Scotland Golf Local Knowledge Guide
A little local knowledge goes a long way when visiting a new golf course. Now apply that local knowledge to an entire trip across Scotland! I gathered a handful of useful tips in this Scottish Golf Local Knowledge Guide while living four years in St Andrews, Scotland.
I made mistakes, did things the hard way, and asked tons of questions. The information below should keep you from having to do the same. Use these tips to plan your trip and carry them with you (click here for a print-able PDF) to avoid hardship along the way!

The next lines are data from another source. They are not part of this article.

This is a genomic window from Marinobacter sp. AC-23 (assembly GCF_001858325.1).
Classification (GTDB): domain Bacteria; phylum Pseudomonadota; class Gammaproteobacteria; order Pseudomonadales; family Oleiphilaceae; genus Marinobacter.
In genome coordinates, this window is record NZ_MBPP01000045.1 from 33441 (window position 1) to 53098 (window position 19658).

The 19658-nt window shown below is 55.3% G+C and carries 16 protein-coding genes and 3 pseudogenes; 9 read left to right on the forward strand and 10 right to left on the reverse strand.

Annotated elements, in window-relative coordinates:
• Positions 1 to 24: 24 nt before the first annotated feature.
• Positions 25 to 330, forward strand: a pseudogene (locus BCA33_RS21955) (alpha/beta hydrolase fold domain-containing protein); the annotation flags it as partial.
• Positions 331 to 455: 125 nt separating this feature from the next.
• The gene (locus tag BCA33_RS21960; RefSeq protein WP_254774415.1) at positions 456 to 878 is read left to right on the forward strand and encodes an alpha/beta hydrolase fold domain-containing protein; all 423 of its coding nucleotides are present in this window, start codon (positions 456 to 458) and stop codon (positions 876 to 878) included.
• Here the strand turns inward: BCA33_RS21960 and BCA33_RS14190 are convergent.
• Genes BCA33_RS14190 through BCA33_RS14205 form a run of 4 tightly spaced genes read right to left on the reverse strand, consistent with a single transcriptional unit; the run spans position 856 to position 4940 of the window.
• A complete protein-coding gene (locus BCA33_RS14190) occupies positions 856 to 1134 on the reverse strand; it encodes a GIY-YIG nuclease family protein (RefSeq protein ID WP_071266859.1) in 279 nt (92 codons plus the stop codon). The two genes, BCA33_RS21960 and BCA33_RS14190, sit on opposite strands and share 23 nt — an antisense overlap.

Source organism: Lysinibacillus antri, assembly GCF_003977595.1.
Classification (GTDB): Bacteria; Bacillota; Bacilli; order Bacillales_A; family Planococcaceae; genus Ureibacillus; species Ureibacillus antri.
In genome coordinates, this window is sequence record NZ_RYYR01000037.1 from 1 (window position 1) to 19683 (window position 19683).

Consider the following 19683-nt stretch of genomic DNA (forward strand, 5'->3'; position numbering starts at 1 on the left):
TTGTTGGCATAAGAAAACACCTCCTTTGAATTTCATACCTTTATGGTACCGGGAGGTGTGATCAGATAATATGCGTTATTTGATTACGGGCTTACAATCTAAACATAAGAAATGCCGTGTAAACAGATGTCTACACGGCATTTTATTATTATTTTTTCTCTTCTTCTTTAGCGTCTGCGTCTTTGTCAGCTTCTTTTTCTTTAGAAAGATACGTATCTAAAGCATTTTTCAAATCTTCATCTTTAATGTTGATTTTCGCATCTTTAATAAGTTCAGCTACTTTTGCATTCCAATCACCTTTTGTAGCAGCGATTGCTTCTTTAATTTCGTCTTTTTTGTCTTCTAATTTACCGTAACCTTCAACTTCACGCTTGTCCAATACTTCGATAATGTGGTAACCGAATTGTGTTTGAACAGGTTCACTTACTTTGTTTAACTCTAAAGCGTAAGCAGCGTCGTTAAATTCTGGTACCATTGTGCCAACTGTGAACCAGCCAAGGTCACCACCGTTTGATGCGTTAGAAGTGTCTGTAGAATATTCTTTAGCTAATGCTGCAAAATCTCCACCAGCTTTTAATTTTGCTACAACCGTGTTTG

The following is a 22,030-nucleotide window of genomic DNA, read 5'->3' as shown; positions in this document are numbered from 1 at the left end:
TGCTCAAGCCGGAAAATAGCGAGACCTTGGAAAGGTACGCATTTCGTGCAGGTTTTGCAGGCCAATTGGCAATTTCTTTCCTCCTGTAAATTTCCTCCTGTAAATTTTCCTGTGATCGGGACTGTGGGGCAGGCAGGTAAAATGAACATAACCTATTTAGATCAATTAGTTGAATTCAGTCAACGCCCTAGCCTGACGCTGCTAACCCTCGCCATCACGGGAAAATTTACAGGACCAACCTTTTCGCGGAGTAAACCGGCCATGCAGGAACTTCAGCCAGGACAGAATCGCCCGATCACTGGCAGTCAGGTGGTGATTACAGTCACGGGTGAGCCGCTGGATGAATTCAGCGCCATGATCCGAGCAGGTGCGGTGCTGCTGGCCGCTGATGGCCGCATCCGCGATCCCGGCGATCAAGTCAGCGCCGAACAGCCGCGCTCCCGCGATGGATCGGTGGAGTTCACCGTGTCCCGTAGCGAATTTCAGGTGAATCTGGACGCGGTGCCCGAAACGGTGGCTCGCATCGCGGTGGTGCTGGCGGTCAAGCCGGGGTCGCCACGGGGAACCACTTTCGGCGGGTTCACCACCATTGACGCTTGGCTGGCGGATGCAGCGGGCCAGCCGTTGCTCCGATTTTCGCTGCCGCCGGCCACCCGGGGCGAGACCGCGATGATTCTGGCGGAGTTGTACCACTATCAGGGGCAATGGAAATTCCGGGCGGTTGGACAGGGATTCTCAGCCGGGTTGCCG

Scottish Golf "How-To" Articles
How to Plan a Golf Trip to Scotland
Where to Play on a Golf Trip to Scotland
Best Time of Year to Visit Scotland for Golf
How to Get a Tee Time on the Old Course
Should You Take A Caddie?
Where to Play Golf in Scotland
Choosing the courses – I have written a full article on Where to Play Golf in Scotland! Have a look through Scottish golf map or the full list of course reviews on my site to plan out your trip as well. My advice would be to play all of the famous courses you want, but try to work in a few lesser known gems. You’ll be amazed by how fondly you look back on the choice to play a local gem after your trip. If you are stumped, or just need more help, have a look at the Scottish Golf Trip Consulting services I offer.